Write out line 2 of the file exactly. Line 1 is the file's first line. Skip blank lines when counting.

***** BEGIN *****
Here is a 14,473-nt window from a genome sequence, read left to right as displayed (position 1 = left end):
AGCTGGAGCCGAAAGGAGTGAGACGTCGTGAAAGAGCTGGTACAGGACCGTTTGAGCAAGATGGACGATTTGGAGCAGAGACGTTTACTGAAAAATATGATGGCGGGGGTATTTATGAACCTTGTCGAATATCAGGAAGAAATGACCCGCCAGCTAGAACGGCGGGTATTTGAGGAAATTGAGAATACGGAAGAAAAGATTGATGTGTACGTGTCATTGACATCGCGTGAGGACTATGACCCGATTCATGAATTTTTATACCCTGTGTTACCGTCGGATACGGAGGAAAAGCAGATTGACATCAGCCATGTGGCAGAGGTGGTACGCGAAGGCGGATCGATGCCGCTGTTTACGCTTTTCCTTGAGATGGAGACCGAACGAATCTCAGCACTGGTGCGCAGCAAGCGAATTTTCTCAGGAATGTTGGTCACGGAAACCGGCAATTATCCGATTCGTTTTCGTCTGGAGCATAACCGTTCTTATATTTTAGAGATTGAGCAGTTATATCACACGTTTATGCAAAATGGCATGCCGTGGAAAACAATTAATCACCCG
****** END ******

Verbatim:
AGCTGGAGCCGAAAGGAGTGAGACGTCGTGAAAGAGCTGGTACAGGACCGTTTGAGCAAGATGGACGATTTGGAGCAGAGACGTTTACTGAAAAATATGATGGCGGGGGTATTTATGAACCTTGTCGAATATCAGGAAGAAATGACCCGCCAGCTAGAACGGCGGGTATTTGAGGAAATTGAGAATACGGAAGAAAAGATTGATGTGTACGTGTCATTGACATCGCGTGAGGACTATGACCCGATTCATGAATTTTTATACCCTGTGTTACCGTCGGATACGGAGGAAAAGCAGATTGACATCAGCCATGTGGCAGAGGTGGTACGCGAAGGCGGATCGATGCCGCTGTTTACGCTTTTCCTTGAGATGGAGACCGAACGAATCTCAGCACTGGTGCGCAGCAAGCGAATTTTCTCAGGAATGTTGGTCACGGAAACCGGCAATTATCCGATTCGTTTTCGTCTGGAGCATAACCGTTCTTATATTTTAGAGATTGAGCAGTTATATCACACGTTTATGCAAAATGGCATGCCGTGGAAAACAATTAATCACCCG